It’s only been a few weeks since the new, funky BlackBerry Passport was unveiled, and already the phone has taken the mobile media by storm it seems. BlackBerry is usually the underdog of the mobile industry, but these past few weeks I feel like my feeds have been positively buzzing with positive reviews on the BlackBerry Passport. Is it the great specs, the somewhat classic design, or the new feature twist that makes the BlackBerry Passport such a surprise hit on the market?
I personally think that the touch-sensitive physical keys is probably what really makes the device stand out. Not only was BlackBerry able to provide a physical keyboard (albeit slightly altered from the traditional BlackBerry keyboards you and I are used to) but they also found a way to give users the benefit of a virtual keyboard without wasting any of the precious 4.5-inch screen space - which was one of my complaints with my BlackBerry Q10. Simply put, once you go to a virtual keyboard, it’s pretty hard to want to go back to anything else due to - at least for me - low efficiency. You can also use the touch keyboard for other functions like swipe to delete, flick to type, on-screen scrolling, and fine cursor control.
Combine the touch/physical keyboard hybrid with the gesture-based nature of BlackBerry 10, a quad-core Snapdragon 801 processor, 3GB of RAM, 32GB of on-board memory (up to 128GB expandable memory an option), a 13-megapixel rear-facing camera and 30 hours of battery life and you have yourself a powerhouse of a business phone right there - and you manage to keep part of the BlackBerry charm as well. The Passport has exceeded expectations, and even has a higher than anticipated demand for the device - which is great news for BlackBerry.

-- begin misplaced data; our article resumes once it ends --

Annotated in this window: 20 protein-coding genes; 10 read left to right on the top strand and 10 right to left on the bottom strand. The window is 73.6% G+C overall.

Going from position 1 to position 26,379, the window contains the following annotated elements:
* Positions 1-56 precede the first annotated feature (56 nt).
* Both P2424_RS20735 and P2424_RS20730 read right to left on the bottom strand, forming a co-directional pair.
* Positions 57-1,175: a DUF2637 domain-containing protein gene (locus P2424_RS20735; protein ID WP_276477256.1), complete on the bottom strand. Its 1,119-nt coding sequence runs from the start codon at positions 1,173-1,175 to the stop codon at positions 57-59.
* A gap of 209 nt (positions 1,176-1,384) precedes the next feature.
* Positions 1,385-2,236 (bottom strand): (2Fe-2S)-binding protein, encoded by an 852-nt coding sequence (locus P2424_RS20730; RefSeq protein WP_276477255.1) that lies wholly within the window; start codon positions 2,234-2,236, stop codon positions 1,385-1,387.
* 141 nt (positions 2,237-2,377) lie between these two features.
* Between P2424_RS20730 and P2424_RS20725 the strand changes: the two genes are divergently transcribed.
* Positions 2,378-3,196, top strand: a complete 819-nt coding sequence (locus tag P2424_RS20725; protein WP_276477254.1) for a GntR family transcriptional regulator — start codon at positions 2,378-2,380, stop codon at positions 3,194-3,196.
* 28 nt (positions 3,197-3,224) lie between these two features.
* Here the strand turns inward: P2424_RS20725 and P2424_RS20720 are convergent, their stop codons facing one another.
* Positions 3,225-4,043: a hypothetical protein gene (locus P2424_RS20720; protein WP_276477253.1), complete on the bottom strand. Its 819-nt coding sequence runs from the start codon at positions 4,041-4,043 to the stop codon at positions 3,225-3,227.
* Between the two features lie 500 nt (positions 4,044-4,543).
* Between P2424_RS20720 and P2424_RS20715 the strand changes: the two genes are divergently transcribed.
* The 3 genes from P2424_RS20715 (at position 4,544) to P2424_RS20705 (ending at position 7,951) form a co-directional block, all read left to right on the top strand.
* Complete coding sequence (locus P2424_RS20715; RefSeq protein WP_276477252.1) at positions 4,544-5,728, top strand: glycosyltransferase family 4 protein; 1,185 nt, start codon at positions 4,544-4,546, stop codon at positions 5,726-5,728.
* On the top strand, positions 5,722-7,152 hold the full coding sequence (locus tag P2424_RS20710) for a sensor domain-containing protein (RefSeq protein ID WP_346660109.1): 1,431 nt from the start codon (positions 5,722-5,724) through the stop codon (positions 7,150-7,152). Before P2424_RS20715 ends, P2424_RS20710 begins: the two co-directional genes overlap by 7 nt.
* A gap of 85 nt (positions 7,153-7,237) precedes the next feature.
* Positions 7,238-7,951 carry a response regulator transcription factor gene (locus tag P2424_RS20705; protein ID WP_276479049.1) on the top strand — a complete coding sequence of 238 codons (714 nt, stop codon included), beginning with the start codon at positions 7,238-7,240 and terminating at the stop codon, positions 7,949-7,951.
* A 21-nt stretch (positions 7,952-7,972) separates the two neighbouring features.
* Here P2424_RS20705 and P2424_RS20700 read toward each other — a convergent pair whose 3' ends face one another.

The BlackBerry Classic, or the BlackBerry Q20, is the next device in line to show up on shelves. The question now is will the BlackBerry Classic be able to hold a candle to the popularity of the similarly designed Passport? Although the leaks and rumors on the device aren’t official, if we’re basing the specs off of those one could guess that the Classic won’t exceed expectations as well as the Passport has. Although the design might tickle the fancy of Bold and Curve users, it looks like the Q20 will share similar specs as the Q10, which was released last year. The biggest differences that one could expect to see is the re-introduction of a trackpad, a larger battery, a larger screen, and probably support for larger SD card amounts.
There will be no touch keyboard on the BlackBerry Q20. With that information, I’m not sure how much a bigger battery and a trackpad will be able to sway buyers over the Q10. The battery life on my Q10 has been decent enough to get me well enough through the day, but I do suppose that a trackpad would be handy for being able to pinpoint and select text easier.
Still, I think the Passport is more than likely going to be BlackBerry’s pride and joy going into 2015. For the first time in a long time, BlackBerry has invented something truly praiseworthy. The design might be funky, and it might not suit a lot of people’s taste, but the touch-enabled keyboard has solved a lot of issues that plague BlackBerry’s “classic” design in today’s smartphone world. The Q20, however, is still a good idea to keep the users who still prefer the Bold and Curve designs around - I just don’t see it becoming more popular than the Passport has.
Images via CrackBerry